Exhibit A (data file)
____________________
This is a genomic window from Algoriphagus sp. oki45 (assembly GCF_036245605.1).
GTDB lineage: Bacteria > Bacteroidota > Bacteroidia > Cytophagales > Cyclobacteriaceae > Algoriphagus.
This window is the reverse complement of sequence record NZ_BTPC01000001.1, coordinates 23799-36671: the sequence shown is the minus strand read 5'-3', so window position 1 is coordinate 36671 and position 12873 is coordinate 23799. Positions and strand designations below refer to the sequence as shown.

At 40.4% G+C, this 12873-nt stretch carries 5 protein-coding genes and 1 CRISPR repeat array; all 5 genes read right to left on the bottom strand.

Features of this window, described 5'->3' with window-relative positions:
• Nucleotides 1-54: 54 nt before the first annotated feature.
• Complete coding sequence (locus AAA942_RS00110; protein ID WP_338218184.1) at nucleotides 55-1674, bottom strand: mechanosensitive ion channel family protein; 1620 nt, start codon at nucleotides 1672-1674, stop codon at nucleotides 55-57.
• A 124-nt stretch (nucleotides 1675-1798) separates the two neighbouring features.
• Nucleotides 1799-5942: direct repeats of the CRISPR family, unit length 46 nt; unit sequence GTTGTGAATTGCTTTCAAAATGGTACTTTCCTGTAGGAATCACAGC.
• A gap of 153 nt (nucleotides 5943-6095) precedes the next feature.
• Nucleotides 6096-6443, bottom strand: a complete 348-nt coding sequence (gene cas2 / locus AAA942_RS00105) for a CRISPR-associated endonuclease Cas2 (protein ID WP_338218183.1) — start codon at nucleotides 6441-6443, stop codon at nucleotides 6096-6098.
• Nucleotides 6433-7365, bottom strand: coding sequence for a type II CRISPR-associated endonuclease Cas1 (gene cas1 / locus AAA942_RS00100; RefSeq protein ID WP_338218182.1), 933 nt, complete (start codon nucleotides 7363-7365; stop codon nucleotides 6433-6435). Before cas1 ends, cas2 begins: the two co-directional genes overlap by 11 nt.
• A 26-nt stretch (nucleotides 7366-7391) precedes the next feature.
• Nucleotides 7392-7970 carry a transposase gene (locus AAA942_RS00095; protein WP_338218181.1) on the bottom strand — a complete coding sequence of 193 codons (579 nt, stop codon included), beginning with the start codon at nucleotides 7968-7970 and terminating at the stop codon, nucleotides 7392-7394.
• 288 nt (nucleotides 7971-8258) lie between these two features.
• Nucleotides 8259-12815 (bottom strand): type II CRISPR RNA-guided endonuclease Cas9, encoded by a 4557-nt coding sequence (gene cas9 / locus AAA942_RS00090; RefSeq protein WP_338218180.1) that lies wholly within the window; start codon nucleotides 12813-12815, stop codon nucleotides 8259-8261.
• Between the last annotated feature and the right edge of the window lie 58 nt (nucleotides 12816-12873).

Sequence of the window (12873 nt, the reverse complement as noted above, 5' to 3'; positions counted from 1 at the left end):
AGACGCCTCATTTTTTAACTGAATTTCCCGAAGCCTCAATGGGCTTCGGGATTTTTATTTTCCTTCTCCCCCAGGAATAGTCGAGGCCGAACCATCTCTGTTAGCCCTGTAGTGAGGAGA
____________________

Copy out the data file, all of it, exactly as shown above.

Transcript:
This is a genomic window from Algoriphagus sp. oki45 (assembly GCF_036245605.1).
GTDB lineage: Bacteria > Bacteroidota > Bacteroidia > Cytophagales > Cyclobacteriaceae > Algoriphagus.
This window is the reverse complement of sequence record NZ_BTPC01000001.1, coordinates 23799-36671: the sequence shown is the minus strand read 5'-3', so window position 1 is coordinate 36671 and position 12873 is coordinate 23799. Positions and strand designations below refer to the sequence as shown.

At 40.4% G+C, this 12873-nt stretch carries 5 protein-coding genes and 1 CRISPR repeat array; all 5 genes read right to left on the bottom strand.

Features of this window, described 5'->3' with window-relative positions:
• Nucleotides 1-54: 54 nt before the first annotated feature.
• Complete coding sequence (locus AAA942_RS00110; protein ID WP_338218184.1) at nucleotides 55-1674, bottom strand: mechanosensitive ion channel family protein; 1620 nt, start codon at nucleotides 1672-1674, stop codon at nucleotides 55-57.
• A 124-nt stretch (nucleotides 1675-1798) separates the two neighbouring features.
• Nucleotides 1799-5942: direct repeats of the CRISPR family, unit length 46 nt; unit sequence GTTGTGAATTGCTTTCAAAATGGTACTTTCCTGTAGGAATCACAGC.
• A gap of 153 nt (nucleotides 5943-6095) precedes the next feature.
• Nucleotides 6096-6443, bottom strand: a complete 348-nt coding sequence (gene cas2 / locus AAA942_RS00105) for a CRISPR-associated endonuclease Cas2 (protein ID WP_338218183.1) — start codon at nucleotides 6441-6443, stop codon at nucleotides 6096-6098.
• Nucleotides 6433-7365, bottom strand: coding sequence for a type II CRISPR-associated endonuclease Cas1 (gene cas1 / locus AAA942_RS00100; RefSeq protein ID WP_338218182.1), 933 nt, complete (start codon nucleotides 7363-7365; stop codon nucleotides 6433-6435). Before cas1 ends, cas2 begins: the two co-directional genes overlap by 11 nt.
• A 26-nt stretch (nucleotides 7366-7391) precedes the next feature.
• Nucleotides 7392-7970 carry a transposase gene (locus AAA942_RS00095; protein WP_338218181.1) on the bottom strand — a complete coding sequence of 193 codons (579 nt, stop codon included), beginning with the start codon at nucleotides 7968-7970 and terminating at the stop codon, nucleotides 7392-7394.
• 288 nt (nucleotides 7971-8258) lie between these two features.
• Nucleotides 8259-12815 (bottom strand): type II CRISPR RNA-guided endonuclease Cas9, encoded by a 4557-nt coding sequence (gene cas9 / locus AAA942_RS00090; RefSeq protein WP_338218180.1) that lies wholly within the window; start codon nucleotides 12813-12815, stop codon nucleotides 8259-8261.
• Between the last annotated feature and the right edge of the window lie 58 nt (nucleotides 12816-12873).

Sequence of the window (12873 nt, the reverse complement as noted above, 5' to 3'; positions counted from 1 at the left end):
AGACGCCTCATTTTTTAACTGAATTTCCCGAAGCCTCAATGGGCTTCGGGATTTTTATTTTCCTTCTCCCCCAGGAATAGTCGAGGCCGAACCATCTCTGTTAGCCCTGTAGTGAGGAGA